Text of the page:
MOLINE, Ill — Western Illinois University is looking to refine its opportunities for international students after reporting record numbers for enrollment.
For the Fall 2022 semester, the college took in 420 new international students and 688 returning ones, the highest in the school's history.
Randy Glean, WIU associate vice president of global studies said that while the majority of international students are in graduate programs, he wants to bring in more undergraduate students.
"Our focus is growing the undergraduate programs to match the momentum that we've seen with the graduate programs," Glean said.
He also wants more international students at the Quad Cities campus, and to boost numbers in other fields of study.
"We can get more international students in programs like sociology and history, as opposed to just computer and data sciences," Glean said.
To accomplish this, Glean said the school is continuing to offer competitive tuition and scholarships, and retain quality staff and faculty.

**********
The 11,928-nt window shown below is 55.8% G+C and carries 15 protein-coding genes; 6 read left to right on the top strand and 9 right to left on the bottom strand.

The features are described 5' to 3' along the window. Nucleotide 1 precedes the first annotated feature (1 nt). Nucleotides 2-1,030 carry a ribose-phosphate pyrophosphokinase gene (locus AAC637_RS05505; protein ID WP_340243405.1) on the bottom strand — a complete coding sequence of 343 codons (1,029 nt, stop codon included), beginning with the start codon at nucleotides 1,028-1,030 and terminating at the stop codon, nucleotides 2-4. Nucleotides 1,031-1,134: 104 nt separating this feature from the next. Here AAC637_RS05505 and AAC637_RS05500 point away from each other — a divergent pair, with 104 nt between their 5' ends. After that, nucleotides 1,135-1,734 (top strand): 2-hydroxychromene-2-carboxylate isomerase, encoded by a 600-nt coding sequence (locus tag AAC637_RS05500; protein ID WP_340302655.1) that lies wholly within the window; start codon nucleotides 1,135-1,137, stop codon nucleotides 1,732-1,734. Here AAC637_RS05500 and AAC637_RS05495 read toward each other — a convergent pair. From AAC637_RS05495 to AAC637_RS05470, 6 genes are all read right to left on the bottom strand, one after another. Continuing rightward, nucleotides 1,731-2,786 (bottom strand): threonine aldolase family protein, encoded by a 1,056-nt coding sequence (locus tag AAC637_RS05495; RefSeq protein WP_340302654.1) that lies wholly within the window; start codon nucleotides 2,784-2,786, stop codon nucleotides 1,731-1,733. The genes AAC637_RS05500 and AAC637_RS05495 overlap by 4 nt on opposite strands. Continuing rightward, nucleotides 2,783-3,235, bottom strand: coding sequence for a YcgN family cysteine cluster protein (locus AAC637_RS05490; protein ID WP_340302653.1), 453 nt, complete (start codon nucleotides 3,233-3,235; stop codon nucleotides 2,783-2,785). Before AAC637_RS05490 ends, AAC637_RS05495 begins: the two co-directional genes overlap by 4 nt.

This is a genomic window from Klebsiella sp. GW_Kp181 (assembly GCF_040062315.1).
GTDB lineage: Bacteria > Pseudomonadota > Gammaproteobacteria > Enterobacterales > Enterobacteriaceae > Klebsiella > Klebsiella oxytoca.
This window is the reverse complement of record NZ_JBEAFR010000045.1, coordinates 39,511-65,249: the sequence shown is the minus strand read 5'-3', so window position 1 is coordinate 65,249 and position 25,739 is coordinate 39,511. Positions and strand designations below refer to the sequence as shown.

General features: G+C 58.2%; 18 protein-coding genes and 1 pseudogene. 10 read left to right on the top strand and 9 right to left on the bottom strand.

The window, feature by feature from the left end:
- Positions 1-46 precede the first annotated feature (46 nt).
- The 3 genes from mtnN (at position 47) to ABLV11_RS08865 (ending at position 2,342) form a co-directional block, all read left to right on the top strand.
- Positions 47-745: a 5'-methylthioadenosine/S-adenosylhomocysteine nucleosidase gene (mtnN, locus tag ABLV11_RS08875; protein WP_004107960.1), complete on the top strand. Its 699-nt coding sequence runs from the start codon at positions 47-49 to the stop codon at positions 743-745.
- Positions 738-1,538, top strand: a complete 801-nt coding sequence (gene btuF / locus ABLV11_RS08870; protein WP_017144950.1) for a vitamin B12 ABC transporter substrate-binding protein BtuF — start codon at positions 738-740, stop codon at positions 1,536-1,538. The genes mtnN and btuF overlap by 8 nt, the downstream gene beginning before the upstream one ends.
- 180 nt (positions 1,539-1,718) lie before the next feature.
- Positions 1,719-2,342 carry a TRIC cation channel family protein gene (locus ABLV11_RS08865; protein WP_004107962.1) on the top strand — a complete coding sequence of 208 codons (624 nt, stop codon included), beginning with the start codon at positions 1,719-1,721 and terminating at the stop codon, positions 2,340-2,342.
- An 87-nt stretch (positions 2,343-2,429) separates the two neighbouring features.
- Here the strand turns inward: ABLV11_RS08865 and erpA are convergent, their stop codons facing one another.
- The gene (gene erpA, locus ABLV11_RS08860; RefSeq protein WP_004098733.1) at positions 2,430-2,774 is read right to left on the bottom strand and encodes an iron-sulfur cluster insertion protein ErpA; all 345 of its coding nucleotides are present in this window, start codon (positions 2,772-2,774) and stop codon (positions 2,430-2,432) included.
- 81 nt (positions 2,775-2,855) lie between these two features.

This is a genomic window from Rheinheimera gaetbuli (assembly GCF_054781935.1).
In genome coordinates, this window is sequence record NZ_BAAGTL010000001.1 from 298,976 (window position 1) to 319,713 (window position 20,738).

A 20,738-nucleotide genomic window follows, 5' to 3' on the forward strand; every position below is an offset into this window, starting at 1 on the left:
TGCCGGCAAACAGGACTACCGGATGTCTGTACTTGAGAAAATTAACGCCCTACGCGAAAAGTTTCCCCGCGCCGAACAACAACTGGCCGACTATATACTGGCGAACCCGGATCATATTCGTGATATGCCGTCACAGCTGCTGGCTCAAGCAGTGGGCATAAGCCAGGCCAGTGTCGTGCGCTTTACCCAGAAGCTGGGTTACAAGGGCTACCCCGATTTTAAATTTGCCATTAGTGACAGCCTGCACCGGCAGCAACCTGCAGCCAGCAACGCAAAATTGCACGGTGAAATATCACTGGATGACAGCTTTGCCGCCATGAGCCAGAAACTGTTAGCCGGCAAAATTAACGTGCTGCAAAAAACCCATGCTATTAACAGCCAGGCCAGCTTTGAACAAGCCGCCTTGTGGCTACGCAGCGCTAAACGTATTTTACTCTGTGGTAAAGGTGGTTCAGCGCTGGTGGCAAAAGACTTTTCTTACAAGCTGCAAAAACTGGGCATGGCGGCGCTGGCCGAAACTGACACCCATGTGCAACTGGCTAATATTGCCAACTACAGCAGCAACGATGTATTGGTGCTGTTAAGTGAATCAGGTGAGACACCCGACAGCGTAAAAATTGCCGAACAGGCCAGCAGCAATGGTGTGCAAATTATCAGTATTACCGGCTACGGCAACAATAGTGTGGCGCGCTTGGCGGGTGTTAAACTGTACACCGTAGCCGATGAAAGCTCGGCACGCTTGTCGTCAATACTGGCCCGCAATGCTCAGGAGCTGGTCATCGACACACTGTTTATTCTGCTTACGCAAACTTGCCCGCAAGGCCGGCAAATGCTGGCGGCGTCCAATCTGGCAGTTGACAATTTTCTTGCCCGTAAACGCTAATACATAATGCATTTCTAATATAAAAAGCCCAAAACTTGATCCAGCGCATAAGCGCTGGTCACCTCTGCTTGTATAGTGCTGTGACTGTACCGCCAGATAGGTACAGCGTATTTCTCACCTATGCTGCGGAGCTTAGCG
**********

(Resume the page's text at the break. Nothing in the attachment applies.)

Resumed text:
"I wish at times we had more of us to accomplish the things we need to do, but outside of that, I think the students see the commitment, the love, the care that the staff and the faculty put into this institution," Glean said. "It gives them the confidence that they're going into someplace positive."
WIU is also looking to bring in students from other parts of the world. Currently the university has students from 49 different countries, but Glean wants to improve that number to at least 70 different countries.
The school is using new partnerships to accomplish this. One region they're focusing on is the Caribbean.
"They have excellent students, for one, and it's close and very accessible," Glean said. "You don't have the language or the cultural adaptation issues that you may have in other places. The visas are pretty much automatic for students from that area. And they tend to stay put and graduate at high rates."
WIU not only has partnerships with eight schools from the Caribbean nations, but are also working closely with the Caribbean Examinations Council (CXC).
Glean explained that the organization manages a unified testing system similar to SATs here in the U.S. These test scores among other standardized elements in the education system of the Caribbean region makes it easier for WIU to evaluate students from the area, he said.
Glean also wants to bring in more international students from regions such as Asia, specifically China, South Korea and Vietnam. As COVID-19 travel restrictions lessen, WIU hopes to see growth in enrollment from those regions.
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